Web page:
Tongan monarch urges people to vote wisely in upcoming general election
After a week-long lockdown on Tonga’s main island, the Kingdom of Tonga is preparing for their general election next Thursday. His Majesty Tupou VI is also urging the voters to choose their candidates wisely.
Tonga’s Legislative Assembly is empty now but will soon be filled with 26 newly elected members of Parliament, and the power is in the hands of the 64,000 voters.
On the streets of Nuku’alofa, one voter said: “We need good leaders who can run the country properly so we don’t have increasing problems, and prevent drugs from entering Tonga and anything else that causes more problems.”
Another voter wants leaders to invest in the young people. “I think one of my main things is youth employment. It’s going back to our young people and inspiring them and pushing them to chase the things that they really want to do.”
And another said: “The leader I want to enter the government and represent us is someone who is honest and also cares about the people.”
Siaosi Pōhiva is the current MP for Tongatapu 1. He was elected in a by-election in 2019 following the death of his father, former Prime Minister ‘Akilisi Pōhiva.
But a disagreement saw him leave from his father’s old party, and now he’s determined to hold on to his seat.
“I had a mandate, and people in my constituency has assessed my performance against those mandates. I went out in the last campaign preaching my vision, my missions, what are my mandates, and so the people have elected me I believe based on those,” Pōhiva says.
Pōhiva’s formed a new party with candidates standing in every seat. They’re campaigning on a platform of accountability.
“Our focus will be to achieve more accountability, and pushing for more accountability will naturally bring about a system which is more democratic.”
One of Pōhiva’s political rivals is the Tongatapu 3 candidate and current Education Minister Hu’akavameiliku Siaosi Sovaleni.
“The main reason why I want to do this is to actually make a difference in people’s lives — not just in our constituency but also in Tonga,” Sovaleni says.
A former deputy prime minister, Sovaleni’s been touted as a future prime minister and believes in working with others to get things done.
“There are key areas that can only be addressed through working together with other parliamentarians, with other stakeholders and so forth. It’s finding that balance between different interests and cooperation. I think that’s got to be key in how we move things forward,” Sovaleni added.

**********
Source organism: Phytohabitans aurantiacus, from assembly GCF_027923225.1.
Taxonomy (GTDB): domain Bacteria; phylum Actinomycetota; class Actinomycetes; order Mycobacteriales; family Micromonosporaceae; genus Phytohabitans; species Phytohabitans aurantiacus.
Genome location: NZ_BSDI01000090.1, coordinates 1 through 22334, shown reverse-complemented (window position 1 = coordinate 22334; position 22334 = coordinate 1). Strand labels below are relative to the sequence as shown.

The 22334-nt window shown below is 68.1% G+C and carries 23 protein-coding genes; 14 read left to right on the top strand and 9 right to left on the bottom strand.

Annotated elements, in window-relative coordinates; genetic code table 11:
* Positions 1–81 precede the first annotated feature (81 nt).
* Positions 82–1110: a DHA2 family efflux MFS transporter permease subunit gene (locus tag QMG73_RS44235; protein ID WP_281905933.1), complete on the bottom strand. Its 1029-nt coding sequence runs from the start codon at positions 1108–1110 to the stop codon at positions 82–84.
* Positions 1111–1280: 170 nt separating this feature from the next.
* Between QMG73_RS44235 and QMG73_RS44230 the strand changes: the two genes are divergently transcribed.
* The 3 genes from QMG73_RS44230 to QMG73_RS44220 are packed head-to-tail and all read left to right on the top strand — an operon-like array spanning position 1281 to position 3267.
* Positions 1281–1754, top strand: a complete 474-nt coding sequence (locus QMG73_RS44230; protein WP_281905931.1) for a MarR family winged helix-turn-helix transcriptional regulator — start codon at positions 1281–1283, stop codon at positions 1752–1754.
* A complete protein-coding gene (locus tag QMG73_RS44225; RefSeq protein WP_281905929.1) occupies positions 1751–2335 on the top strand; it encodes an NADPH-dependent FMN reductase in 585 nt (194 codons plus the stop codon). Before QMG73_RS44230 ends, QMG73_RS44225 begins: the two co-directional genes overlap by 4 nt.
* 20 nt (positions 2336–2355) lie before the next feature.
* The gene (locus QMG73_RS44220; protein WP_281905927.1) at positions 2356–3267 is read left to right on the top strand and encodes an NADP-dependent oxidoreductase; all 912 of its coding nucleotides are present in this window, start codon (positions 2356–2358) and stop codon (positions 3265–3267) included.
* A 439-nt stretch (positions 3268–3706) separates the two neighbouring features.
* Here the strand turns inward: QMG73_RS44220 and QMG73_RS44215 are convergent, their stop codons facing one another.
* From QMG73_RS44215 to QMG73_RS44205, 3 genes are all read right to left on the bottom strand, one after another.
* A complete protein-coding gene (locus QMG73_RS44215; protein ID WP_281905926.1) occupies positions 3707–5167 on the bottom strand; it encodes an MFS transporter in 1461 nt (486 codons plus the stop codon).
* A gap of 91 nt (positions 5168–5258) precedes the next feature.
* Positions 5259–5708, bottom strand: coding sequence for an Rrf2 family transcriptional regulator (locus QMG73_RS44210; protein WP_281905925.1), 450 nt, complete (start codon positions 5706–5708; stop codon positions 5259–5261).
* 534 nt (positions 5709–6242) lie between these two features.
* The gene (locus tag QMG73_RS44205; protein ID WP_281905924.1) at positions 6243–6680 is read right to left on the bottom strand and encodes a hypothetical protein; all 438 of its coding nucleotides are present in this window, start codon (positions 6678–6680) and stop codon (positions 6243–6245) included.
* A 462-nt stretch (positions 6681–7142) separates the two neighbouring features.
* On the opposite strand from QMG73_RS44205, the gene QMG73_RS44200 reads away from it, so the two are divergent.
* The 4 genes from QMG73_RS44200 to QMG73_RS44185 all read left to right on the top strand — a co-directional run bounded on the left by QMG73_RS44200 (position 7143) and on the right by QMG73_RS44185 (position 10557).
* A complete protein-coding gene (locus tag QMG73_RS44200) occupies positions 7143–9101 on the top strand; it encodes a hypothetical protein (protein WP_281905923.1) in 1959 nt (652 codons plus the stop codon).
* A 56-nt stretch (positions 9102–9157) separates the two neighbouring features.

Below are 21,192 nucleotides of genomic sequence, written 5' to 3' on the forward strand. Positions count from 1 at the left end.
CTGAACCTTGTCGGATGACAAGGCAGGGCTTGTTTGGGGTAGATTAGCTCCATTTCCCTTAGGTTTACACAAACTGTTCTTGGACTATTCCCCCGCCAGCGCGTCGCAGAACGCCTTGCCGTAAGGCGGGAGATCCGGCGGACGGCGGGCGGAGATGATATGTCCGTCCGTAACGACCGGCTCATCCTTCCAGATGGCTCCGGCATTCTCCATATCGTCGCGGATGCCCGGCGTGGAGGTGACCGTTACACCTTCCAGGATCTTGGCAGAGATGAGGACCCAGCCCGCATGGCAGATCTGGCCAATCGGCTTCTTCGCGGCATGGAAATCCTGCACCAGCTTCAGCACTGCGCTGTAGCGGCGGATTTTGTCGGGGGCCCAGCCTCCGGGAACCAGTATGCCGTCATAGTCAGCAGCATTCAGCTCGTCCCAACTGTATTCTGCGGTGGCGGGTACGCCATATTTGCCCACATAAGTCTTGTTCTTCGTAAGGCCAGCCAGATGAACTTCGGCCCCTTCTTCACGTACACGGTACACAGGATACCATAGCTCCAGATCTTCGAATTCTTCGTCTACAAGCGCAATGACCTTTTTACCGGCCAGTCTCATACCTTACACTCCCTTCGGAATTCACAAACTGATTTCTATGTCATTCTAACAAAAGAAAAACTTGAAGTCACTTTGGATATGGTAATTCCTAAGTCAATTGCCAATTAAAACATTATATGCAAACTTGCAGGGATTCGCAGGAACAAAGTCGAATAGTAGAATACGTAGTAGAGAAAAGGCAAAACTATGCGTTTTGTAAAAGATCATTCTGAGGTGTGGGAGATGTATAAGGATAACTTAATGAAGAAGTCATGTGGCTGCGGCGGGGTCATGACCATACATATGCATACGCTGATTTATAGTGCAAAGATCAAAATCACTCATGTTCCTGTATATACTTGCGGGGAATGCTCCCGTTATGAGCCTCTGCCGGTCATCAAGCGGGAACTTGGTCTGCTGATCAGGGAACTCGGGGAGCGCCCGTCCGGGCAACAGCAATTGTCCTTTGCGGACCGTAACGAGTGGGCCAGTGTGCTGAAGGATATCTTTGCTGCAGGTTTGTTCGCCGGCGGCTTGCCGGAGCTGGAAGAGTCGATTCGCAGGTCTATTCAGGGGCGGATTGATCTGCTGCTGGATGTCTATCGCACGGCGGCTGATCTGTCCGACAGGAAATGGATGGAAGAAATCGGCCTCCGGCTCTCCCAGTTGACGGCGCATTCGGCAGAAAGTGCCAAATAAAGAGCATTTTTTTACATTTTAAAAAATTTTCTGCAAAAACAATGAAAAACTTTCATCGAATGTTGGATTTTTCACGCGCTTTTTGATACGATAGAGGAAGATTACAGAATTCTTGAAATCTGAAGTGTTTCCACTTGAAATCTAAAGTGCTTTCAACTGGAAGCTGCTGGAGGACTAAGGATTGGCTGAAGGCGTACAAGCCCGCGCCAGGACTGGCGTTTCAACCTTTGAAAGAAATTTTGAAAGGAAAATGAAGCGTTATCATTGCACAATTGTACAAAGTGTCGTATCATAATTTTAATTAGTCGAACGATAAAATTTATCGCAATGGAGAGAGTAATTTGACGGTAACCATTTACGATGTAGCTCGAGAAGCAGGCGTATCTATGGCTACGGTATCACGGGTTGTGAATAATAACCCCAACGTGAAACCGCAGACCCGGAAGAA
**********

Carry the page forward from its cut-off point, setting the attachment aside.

New candidate Vika Kaufusi is one of 12 women standing this time round. She hopes to get elected in Tongatapu 10 to advocate for women’s issues.
“Women have their needs, and they need to take those needs to the parliament [and] to voice their needs to the parliament, because it’s very vital,” Kaufusi says.
Tonga went through a major political reform in 2010 when the former King George Tupou V gave up some of his powers to enable the people to elect a majority of the MPs. But since then, commentators like journalist Kalafi Moala say it hasn’t been a smooth process, with plenty of political in-fighting.
“We’ve had three governments in succession since the 2010 reform, and it seems like we still don’t have it together,” Moala says.
The current disunity has come to the attention of His Majesty Tupou VI, who made a frank speech from the throne at the opening of the Legislature’s 2021-22 session.
“Tax payers and people of the country, who elect members of parliament, should therefore think carefully and vote wisely,” HM Tupou VI says.
The King’s speech had a profound impact on the parliamentarians and the voters.
“This is the first election that we have heard clearly from the monarch making statements of how important it is to vote wisely, and then he urges the kind of things that needs to be a priority. So it’s interesting to see how the public is going to respond to that and what kind of people they are going to vote in,” Moala says.
Tonga’s parliament is also made up of nine nobles, chosen from among 33 title-holders.
The noble’s representative from Ha’apai 2, Lord Fakafanua, says political instability is bad for business.
“This is an issue that should be higher on our agenda, and that is bringing Tonga back up on its feet, ensuring that the private sector has the support that it needs and the political system and the reforms should run parallel to our economic development,” Fakafanua says.
Understandably, the nobles want to ensure stability to protect the interests of the monarchy and traditional institutions. When Tonga goes to the polls on Thursday, Lord Fakafanua is encouraging people to vote wisely.
“You need to be informed with real facts, and you use that information to make an informed decision. And I think that’s how to be a wise voter. Don’t be swayed by emotions. We need to just see things as they are and put the best people forward into parliament,” Fakafanua added.